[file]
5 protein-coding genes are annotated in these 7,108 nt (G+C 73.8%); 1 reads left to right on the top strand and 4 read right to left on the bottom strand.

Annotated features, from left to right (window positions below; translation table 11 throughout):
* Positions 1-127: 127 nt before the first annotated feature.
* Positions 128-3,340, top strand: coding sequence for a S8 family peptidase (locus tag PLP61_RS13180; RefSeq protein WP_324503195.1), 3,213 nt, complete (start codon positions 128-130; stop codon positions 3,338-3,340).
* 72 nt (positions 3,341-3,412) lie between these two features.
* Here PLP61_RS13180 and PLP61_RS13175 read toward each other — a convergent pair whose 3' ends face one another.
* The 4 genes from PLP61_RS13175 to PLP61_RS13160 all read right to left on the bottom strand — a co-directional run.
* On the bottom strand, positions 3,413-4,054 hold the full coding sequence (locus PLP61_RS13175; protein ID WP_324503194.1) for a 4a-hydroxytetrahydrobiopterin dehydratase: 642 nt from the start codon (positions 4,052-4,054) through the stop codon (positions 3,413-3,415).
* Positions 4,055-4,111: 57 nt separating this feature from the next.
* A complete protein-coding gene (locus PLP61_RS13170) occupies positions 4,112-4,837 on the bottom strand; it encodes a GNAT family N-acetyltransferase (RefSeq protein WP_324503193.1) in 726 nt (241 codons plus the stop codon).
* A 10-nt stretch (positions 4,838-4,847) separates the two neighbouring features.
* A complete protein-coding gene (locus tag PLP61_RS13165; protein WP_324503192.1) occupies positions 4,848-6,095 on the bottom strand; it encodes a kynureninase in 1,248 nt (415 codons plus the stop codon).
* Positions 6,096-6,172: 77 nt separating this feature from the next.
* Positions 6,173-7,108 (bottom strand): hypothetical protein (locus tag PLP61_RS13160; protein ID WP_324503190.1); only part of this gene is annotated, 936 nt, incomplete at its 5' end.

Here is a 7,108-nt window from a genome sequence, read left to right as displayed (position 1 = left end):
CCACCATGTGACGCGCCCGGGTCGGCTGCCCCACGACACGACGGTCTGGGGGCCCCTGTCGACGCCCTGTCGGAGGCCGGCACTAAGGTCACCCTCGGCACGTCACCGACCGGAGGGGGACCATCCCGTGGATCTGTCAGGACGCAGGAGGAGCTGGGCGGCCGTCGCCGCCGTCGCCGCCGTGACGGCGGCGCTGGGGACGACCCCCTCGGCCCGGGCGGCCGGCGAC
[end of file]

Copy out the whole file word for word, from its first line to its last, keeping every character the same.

5 protein-coding genes are annotated in these 7,108 nt (G+C 73.8%); 1 reads left to right on the top strand and 4 read right to left on the bottom strand.

Annotated features, from left to right (window positions below; translation table 11 throughout):
* Positions 1-127: 127 nt before the first annotated feature.
* Positions 128-3,340, top strand: coding sequence for a S8 family peptidase (locus tag PLP61_RS13180; RefSeq protein WP_324503195.1), 3,213 nt, complete (start codon positions 128-130; stop codon positions 3,338-3,340).
* 72 nt (positions 3,341-3,412) lie between these two features.
* Here PLP61_RS13180 and PLP61_RS13175 read toward each other — a convergent pair whose 3' ends face one another.
* The 4 genes from PLP61_RS13175 to PLP61_RS13160 all read right to left on the bottom strand — a co-directional run.
* On the bottom strand, positions 3,413-4,054 hold the full coding sequence (locus PLP61_RS13175; protein ID WP_324503194.1) for a 4a-hydroxytetrahydrobiopterin dehydratase: 642 nt from the start codon (positions 4,052-4,054) through the stop codon (positions 3,413-3,415).
* Positions 4,055-4,111: 57 nt separating this feature from the next.
* A complete protein-coding gene (locus PLP61_RS13170) occupies positions 4,112-4,837 on the bottom strand; it encodes a GNAT family N-acetyltransferase (RefSeq protein WP_324503193.1) in 726 nt (241 codons plus the stop codon).
* A 10-nt stretch (positions 4,838-4,847) separates the two neighbouring features.
* A complete protein-coding gene (locus tag PLP61_RS13165; protein WP_324503192.1) occupies positions 4,848-6,095 on the bottom strand; it encodes a kynureninase in 1,248 nt (415 codons plus the stop codon).
* Positions 6,096-6,172: 77 nt separating this feature from the next.
* Positions 6,173-7,108 (bottom strand): hypothetical protein (locus tag PLP61_RS13160; protein ID WP_324503190.1); only part of this gene is annotated, 936 nt, incomplete at its 5' end.

Here is a 7,108-nt window from a genome sequence, read left to right as displayed (position 1 = left end):
CCACCATGTGACGCGCCCGGGTCGGCTGCCCCACGACACGACGGTCTGGGGGCCCCTGTCGACGCCCTGTCGGAGGCCGGCACTAAGGTCACCCTCGGCACGTCACCGACCGGAGGGGGACCATCCCGTGGATCTGTCAGGACGCAGGAGGAGCTGGGCGGCCGTCGCCGCCGTCGCCGCCGTGACGGCGGCGCTGGGGACGACCCCCTCGGCCCGGGCGGCCGGCGAC